War of the Rebellion: Serial 104 Page 0912 KY., S. W. VA., TENN., N. & C. GA., MISS., ALA., & W. FLA.

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from Meridian was being unloaded, it is probably due to the explosion of a percussion-shell. A court of inquiry will investigate the circumstances . The losses are not yet reported.

E. R. S CANBY,

Major-General, Commanding.

HDQRS. ARMY AND DIVISION OF WEST MISSISSIPPI,

Mobile, Ala., May 26, 1865.

Rear-Admiral H. K. THATCHER,

Commanding West Gulf Squadron,

U. S. Flag-ship Stockdale, off Mobile, Ala.:

ADMIRAL: In the absence of Major-General Canby, I have the honor to acknowledge the receipt of your communication of yesterday's date relating to certain plans, documents, and papers connected with the Pensacola Navy-Yard, as well as the apparatus of the light-house, reported to be in Montgomery, Ala., and to say that Major General A. J. Smith, commanding U. S. forces in Northern Alabama, Montgomery, will be instructed to use every effort to recover this property, and if found to forward it to your care.

I have the honor to be, admiral very respectfully, your obedient servant,

ALFRED FREDBERG,

Major and Assistant Adjutant-General.

HDQRS. ARMY AND DIVISION OF WEST MISSISSIPPI

Mobile, Ala., May 26, 1865.

Rear-Admiral H. K. THATCHER,

Commanding West Gulf Squadron, off Mobile, Ala.:

The following telegram has just been received:

NEW ORLEANS, May 26, 1865.

Rear-Admiral H. K. THATCHER,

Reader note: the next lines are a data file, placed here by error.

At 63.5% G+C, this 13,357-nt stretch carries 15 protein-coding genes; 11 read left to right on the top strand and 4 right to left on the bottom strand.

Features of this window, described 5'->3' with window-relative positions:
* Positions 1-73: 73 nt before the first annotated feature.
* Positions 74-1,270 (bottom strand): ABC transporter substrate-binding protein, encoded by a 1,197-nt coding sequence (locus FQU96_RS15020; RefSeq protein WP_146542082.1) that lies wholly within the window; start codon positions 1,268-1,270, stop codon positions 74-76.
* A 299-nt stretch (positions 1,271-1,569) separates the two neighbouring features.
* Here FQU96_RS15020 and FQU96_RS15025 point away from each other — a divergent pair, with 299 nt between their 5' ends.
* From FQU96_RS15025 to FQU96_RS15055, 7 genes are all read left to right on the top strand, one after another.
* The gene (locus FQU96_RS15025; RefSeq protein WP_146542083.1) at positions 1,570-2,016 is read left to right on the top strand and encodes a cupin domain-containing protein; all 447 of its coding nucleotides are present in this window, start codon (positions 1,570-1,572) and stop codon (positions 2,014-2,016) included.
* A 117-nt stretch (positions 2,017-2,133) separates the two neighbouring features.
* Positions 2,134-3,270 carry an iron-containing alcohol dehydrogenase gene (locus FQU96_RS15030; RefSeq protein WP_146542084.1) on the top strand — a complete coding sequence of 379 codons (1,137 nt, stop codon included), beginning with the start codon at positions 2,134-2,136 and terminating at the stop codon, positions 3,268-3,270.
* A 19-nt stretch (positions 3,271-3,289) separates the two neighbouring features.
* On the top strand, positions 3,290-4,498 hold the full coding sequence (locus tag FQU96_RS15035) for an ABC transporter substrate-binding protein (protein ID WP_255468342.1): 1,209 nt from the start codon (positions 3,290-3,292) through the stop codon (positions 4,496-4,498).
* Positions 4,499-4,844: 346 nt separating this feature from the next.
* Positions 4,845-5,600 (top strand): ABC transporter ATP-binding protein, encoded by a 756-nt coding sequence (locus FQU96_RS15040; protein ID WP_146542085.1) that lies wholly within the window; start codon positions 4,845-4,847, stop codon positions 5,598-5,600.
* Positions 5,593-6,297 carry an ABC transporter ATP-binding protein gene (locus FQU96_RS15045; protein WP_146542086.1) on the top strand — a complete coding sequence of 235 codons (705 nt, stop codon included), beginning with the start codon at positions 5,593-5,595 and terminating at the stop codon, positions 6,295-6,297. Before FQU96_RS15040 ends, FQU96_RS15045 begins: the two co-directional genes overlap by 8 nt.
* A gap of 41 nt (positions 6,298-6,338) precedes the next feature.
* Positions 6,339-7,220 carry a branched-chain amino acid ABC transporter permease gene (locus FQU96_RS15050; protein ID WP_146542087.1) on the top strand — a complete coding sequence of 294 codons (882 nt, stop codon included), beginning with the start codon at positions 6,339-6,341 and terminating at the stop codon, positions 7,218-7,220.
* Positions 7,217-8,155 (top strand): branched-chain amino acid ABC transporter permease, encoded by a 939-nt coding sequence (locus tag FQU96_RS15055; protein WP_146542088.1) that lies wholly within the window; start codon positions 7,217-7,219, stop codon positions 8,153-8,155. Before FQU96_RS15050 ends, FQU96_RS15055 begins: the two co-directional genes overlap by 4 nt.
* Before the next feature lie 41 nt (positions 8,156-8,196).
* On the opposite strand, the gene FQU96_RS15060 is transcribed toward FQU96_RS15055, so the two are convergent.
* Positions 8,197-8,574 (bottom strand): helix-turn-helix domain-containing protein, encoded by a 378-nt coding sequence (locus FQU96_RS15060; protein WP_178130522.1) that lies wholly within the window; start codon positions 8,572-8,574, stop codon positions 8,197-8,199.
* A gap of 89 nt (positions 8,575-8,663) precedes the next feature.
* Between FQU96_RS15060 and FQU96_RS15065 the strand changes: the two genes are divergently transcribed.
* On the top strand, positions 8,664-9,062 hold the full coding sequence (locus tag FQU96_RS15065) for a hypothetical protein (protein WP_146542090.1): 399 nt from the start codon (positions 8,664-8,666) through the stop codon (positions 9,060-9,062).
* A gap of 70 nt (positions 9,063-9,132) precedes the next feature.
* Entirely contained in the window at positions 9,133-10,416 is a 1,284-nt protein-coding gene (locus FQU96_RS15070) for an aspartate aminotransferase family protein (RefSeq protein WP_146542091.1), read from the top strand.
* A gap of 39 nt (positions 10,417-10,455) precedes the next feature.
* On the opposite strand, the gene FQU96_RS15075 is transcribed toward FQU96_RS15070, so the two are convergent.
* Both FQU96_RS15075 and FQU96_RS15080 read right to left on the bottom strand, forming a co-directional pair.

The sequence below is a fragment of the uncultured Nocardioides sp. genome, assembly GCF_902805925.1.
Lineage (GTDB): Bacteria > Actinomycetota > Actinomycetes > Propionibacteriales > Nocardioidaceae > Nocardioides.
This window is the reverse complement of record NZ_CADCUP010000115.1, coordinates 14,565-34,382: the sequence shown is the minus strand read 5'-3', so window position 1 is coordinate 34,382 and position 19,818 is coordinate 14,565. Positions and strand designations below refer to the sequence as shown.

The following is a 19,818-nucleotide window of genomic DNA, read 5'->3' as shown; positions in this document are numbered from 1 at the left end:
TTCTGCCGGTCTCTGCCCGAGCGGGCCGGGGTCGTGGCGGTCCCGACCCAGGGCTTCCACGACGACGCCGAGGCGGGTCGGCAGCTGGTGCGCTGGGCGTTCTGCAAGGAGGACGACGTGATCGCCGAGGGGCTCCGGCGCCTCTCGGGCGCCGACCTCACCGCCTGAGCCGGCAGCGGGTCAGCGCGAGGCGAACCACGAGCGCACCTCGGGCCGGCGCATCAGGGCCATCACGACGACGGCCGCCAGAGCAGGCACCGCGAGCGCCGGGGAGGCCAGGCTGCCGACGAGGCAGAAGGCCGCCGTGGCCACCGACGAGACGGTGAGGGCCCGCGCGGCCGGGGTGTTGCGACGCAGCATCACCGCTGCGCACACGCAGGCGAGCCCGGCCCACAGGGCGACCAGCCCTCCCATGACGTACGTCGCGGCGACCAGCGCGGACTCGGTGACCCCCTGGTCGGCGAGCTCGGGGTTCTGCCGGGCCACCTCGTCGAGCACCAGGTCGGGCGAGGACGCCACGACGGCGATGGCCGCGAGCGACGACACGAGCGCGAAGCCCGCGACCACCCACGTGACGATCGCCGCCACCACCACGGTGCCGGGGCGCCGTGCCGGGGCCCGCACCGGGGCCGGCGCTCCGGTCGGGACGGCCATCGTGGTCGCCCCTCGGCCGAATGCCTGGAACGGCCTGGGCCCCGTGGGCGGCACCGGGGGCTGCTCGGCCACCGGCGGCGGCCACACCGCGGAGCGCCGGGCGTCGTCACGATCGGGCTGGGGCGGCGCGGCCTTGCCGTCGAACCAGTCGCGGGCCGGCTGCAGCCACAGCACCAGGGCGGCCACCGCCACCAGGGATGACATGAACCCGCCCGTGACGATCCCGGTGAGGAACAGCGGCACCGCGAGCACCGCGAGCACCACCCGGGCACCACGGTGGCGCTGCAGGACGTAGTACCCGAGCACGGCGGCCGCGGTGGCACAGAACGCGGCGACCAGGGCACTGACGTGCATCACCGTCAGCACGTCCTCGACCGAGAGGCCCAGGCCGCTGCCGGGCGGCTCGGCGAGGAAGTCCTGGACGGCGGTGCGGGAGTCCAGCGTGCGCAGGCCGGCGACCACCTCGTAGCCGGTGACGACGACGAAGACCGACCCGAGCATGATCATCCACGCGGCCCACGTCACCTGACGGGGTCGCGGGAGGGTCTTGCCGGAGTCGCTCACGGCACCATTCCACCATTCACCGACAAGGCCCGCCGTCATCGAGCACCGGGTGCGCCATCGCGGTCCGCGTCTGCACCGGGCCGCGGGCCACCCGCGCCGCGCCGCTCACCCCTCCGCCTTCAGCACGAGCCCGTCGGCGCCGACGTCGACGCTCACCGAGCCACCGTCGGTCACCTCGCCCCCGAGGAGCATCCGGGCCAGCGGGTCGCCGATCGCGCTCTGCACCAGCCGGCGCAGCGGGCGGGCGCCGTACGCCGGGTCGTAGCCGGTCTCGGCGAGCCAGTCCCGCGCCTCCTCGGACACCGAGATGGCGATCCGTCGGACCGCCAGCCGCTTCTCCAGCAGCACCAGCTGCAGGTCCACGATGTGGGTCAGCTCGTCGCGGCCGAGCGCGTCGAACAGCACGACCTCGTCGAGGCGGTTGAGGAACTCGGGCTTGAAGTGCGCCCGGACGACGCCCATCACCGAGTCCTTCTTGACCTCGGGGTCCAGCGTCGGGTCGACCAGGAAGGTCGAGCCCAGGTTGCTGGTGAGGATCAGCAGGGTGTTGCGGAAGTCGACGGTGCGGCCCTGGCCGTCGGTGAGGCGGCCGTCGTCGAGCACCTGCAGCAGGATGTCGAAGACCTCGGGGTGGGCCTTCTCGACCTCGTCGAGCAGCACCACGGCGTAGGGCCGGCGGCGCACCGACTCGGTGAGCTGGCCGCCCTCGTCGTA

Mobile, Ala.:

Major Fredberg, in charge of our headquarters at Mobile, will report to you when the troops intended for Apalachicola have all embarked. One steamer with troops for that command is already at Barrancas, and I desire that the other steamers in the convoy stop at that place, so that the whole fleet, together with General Asboth, who goes to locate the new post, can proceed all together to their destination.

E. R. S. CANBY,

Major-General.

To this I would most respectfully add that as soon as the quartermaster's department can furnish the necessary transportation for the troops I shall at once report the fact to you.

I have the honor to be admiral, very respectfully, your obedient servant,

ALFRED FREDBERG,

Major and Assistant Adjutant-General

MOBILE, May 26, 1865

(Received 5.05 p.m.)

Colonel C. T. CHRISTENSEN:

We have just passed a most terrible night, but the danger is, thank God, over. It was a terrible calamity-beyond description. Acres of ground were covered with flames. Most of the captured cotton is said